Poverty in African American Communities


Povertyin African American Communities

Povertyin African American Communities

Roleof Social Workers in the Development and History of Poverty amongAfrican American Populations


Povertycan be defined as the living off an amount of money that is lowerthan the minimum necessary amount that is needed in order to have thebasic necessities of life, such as food and shelter. Therefore, thepoor people are believed to live in a povertyline, that is,dependent on the number of members of a given family (Gutman &ampMcLoyd, 2000).

Povertyin minority communities is a massive problem in the United States,particularly in African American communities. Due to a lack of jobs,lack of meaningful and useful education, and lack of opportunity, itis very difficult for minorities to “make it” and life themselvesout of the poverty they likely grew up in. As the problem becomesmore pervasive, the belief that subsisting on welfare is cementedinto the collective psyche of this subset, and it becomes easier toaccept the poverty as a way of life that cannot be overcome. Povertyhas many different faces, grandparents that exist on several hundredcalories a day so grandchildren can have lunch or children who are sopoor they go to school on an empty stomach (Gutman &amp McLoyd,2000). Then there are people who are so troubled they survive on thestreets, the stereotypical face of poverty. Additionally, those whosuffer from poverty are more likely to have chronic medical ailmentsthat might go untreated, or might not be able to afford to treat.(Gutman &amp McLoyd, 2000).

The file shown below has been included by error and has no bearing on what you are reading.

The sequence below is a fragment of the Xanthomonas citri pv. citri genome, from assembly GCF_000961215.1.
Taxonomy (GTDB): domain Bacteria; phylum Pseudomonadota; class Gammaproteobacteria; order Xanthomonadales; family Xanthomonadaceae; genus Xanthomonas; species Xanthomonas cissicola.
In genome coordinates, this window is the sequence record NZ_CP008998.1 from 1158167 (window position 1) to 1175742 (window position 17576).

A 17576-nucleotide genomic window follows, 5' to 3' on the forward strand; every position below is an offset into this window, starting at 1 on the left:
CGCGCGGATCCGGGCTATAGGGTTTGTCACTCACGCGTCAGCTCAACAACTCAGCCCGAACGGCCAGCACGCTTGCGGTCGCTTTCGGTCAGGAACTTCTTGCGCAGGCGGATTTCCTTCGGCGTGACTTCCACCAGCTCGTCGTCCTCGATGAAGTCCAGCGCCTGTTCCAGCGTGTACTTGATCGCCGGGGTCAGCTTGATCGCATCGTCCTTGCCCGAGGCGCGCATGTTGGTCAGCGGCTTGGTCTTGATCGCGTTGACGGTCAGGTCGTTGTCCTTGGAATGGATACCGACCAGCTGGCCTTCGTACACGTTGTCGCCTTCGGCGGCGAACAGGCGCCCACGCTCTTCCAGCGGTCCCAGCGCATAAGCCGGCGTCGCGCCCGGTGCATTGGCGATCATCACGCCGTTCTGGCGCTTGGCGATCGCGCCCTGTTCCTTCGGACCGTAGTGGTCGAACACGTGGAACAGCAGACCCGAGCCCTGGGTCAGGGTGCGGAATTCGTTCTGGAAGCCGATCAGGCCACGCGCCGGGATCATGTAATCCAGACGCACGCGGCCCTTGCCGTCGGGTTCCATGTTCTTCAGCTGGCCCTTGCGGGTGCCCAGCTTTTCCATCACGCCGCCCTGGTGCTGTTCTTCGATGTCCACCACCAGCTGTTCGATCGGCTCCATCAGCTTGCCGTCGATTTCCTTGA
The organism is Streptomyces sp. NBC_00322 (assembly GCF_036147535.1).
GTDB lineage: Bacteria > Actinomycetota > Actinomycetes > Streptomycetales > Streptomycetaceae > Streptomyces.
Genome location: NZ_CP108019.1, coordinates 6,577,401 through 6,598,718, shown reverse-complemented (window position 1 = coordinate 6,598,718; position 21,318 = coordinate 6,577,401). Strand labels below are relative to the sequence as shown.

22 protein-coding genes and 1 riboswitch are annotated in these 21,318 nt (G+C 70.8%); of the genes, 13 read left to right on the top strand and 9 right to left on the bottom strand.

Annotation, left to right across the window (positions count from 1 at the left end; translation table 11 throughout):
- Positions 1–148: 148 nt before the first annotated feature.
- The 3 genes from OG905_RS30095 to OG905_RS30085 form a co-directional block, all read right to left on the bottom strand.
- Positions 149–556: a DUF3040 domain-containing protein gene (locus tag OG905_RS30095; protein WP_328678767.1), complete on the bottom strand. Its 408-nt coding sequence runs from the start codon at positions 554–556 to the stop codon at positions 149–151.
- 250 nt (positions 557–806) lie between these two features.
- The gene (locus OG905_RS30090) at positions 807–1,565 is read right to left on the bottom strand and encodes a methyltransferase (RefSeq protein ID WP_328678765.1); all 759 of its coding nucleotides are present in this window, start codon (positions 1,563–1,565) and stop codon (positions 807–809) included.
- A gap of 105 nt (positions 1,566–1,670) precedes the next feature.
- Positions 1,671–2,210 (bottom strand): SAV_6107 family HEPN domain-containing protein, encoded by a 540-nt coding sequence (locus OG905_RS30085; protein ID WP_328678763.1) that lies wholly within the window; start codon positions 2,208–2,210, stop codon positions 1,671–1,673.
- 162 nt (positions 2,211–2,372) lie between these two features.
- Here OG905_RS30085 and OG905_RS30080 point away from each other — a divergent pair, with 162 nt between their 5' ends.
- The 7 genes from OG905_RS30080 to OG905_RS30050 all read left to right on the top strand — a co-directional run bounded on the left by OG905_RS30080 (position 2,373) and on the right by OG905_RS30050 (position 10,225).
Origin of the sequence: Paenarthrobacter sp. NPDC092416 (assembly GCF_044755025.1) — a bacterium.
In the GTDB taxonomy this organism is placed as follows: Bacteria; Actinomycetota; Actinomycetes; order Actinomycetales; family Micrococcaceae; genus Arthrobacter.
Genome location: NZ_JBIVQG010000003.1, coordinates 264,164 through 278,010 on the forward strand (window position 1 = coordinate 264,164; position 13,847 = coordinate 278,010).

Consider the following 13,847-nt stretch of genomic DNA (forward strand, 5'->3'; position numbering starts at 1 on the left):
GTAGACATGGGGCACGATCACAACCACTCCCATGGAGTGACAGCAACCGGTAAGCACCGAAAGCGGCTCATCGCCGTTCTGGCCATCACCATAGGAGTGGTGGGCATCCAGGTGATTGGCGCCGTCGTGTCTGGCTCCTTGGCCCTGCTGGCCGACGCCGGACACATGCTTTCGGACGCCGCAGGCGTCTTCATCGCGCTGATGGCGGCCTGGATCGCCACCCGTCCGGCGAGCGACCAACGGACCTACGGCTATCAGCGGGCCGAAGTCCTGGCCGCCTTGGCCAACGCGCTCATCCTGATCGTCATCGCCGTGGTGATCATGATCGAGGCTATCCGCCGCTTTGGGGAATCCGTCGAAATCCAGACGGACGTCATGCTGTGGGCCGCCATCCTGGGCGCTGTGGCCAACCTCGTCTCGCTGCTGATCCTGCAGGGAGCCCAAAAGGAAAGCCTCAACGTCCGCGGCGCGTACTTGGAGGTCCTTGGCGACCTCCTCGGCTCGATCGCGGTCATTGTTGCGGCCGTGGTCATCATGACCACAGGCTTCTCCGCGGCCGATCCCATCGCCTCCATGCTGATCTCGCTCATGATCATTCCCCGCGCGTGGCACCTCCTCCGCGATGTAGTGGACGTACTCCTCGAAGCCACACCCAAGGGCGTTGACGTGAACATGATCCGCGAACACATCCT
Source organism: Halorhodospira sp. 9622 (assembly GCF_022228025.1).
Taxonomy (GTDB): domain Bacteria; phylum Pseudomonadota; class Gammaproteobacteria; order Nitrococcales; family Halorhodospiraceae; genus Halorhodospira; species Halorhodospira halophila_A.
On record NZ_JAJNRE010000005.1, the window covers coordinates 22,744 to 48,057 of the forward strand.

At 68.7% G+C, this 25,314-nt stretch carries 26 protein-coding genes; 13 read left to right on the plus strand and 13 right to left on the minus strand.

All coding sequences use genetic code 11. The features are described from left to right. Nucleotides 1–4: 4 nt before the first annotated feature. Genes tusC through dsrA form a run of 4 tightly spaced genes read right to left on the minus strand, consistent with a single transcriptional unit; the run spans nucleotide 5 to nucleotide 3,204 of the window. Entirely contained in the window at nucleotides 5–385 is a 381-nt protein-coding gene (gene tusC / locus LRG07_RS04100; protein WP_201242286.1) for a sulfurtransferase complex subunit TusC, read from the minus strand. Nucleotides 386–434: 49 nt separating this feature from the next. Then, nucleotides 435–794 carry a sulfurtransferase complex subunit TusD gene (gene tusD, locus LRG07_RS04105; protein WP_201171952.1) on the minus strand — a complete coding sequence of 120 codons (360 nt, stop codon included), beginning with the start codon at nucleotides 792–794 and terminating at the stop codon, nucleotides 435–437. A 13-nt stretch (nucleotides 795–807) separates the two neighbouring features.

• Definitions, as relevant:

Poverty:Living off an amount of money that is lower than the minimumnecessary amount that is desirable in order to have the basicnecessities of life, such as food and shelter (Fundukian, 2013).

Extremepoverty: Those living on less than one dollar per day in manysections of the world (Fundukian, 2013).

Povertyline: The dollar figure of which anything lower would indicate aperson living in poverty (Fundukian, 2013).